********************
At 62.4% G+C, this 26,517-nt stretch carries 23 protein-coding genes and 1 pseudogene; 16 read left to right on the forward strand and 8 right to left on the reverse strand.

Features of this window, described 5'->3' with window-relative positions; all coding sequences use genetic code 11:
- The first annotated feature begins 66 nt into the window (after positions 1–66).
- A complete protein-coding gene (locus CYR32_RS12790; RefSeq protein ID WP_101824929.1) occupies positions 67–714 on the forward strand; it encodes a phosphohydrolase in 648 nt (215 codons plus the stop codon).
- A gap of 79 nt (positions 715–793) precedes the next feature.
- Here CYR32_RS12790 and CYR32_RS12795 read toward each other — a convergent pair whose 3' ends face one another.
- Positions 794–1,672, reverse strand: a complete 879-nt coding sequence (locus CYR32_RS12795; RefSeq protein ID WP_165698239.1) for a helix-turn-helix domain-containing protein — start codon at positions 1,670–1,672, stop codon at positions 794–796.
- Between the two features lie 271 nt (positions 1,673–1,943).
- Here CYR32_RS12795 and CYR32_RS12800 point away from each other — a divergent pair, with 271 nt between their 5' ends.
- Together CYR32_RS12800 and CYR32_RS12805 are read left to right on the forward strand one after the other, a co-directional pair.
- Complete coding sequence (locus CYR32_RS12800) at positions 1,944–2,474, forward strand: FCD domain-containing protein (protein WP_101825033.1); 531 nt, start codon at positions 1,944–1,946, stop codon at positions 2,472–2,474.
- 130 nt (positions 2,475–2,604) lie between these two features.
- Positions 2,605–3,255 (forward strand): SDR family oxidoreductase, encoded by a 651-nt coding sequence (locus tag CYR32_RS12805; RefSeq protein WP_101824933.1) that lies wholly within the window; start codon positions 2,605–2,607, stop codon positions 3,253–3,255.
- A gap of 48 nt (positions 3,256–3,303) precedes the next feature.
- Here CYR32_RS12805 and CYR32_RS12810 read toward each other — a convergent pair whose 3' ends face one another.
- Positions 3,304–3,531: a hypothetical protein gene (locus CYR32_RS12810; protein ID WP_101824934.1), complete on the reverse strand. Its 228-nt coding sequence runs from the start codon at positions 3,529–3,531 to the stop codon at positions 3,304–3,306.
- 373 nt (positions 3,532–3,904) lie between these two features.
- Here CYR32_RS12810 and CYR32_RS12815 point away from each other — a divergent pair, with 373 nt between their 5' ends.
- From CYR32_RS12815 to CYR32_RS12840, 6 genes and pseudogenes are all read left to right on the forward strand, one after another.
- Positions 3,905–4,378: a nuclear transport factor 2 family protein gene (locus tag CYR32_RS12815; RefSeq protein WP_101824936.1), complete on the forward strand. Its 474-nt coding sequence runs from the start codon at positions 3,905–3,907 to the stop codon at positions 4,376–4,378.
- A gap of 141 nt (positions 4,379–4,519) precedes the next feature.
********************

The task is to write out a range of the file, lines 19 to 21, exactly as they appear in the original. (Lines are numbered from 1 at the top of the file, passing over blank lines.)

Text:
- From CYR32_RS12815 to CYR32_RS12840, 6 genes and pseudogenes are all read left to right on the forward strand, one after another.
- Positions 3,905–4,378: a nuclear transport factor 2 family protein gene (locus tag CYR32_RS12815; RefSeq protein WP_101824936.1), complete on the forward strand. Its 474-nt coding sequence runs from the start codon at positions 3,905–3,907 to the stop codon at positions 4,376–4,378.
- A gap of 141 nt (positions 4,379–4,519) precedes the next feature.